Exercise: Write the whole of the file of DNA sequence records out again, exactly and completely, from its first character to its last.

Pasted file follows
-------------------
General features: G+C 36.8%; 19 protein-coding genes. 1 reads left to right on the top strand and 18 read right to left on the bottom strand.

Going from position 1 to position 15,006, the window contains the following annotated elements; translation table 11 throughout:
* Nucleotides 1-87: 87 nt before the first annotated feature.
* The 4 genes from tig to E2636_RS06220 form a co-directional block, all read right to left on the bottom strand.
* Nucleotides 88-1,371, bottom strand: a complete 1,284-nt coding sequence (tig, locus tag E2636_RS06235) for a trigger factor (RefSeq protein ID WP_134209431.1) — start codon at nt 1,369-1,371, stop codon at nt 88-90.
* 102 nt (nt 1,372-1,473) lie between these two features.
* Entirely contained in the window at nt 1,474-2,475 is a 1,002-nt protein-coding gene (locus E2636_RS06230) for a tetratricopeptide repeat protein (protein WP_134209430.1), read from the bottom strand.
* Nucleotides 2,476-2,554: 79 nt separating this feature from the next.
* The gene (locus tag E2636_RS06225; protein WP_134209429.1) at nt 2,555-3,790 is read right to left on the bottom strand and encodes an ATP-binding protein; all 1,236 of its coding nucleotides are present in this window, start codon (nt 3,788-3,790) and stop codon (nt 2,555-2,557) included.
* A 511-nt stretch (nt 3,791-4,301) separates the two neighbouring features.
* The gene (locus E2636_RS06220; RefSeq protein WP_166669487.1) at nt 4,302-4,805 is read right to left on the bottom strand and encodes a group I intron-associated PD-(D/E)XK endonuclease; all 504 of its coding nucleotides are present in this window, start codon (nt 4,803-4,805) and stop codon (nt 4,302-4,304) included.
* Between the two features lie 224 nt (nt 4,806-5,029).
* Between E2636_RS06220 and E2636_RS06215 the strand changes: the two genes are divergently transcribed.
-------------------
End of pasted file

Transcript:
General features: G+C 36.8%; 19 protein-coding genes. 1 reads left to right on the top strand and 18 read right to left on the bottom strand.

Going from position 1 to position 15,006, the window contains the following annotated elements; translation table 11 throughout:
* Nucleotides 1-87: 87 nt before the first annotated feature.
* The 4 genes from tig to E2636_RS06220 form a co-directional block, all read right to left on the bottom strand.
* Nucleotides 88-1,371, bottom strand: a complete 1,284-nt coding sequence (tig, locus tag E2636_RS06235) for a trigger factor (RefSeq protein ID WP_134209431.1) — start codon at nt 1,369-1,371, stop codon at nt 88-90.
* 102 nt (nt 1,372-1,473) lie between these two features.
* Entirely contained in the window at nt 1,474-2,475 is a 1,002-nt protein-coding gene (locus E2636_RS06230) for a tetratricopeptide repeat protein (protein WP_134209430.1), read from the bottom strand.
* Nucleotides 2,476-2,554: 79 nt separating this feature from the next.
* The gene (locus tag E2636_RS06225; protein WP_134209429.1) at nt 2,555-3,790 is read right to left on the bottom strand and encodes an ATP-binding protein; all 1,236 of its coding nucleotides are present in this window, start codon (nt 3,788-3,790) and stop codon (nt 2,555-2,557) included.
* A 511-nt stretch (nt 3,791-4,301) separates the two neighbouring features.
* The gene (locus E2636_RS06220; RefSeq protein WP_166669487.1) at nt 4,302-4,805 is read right to left on the bottom strand and encodes a group I intron-associated PD-(D/E)XK endonuclease; all 504 of its coding nucleotides are present in this window, start codon (nt 4,803-4,805) and stop codon (nt 4,302-4,304) included.
* Between the two features lie 224 nt (nt 4,806-5,029).
* Between E2636_RS06220 and E2636_RS06215 the strand changes: the two genes are divergently transcribed.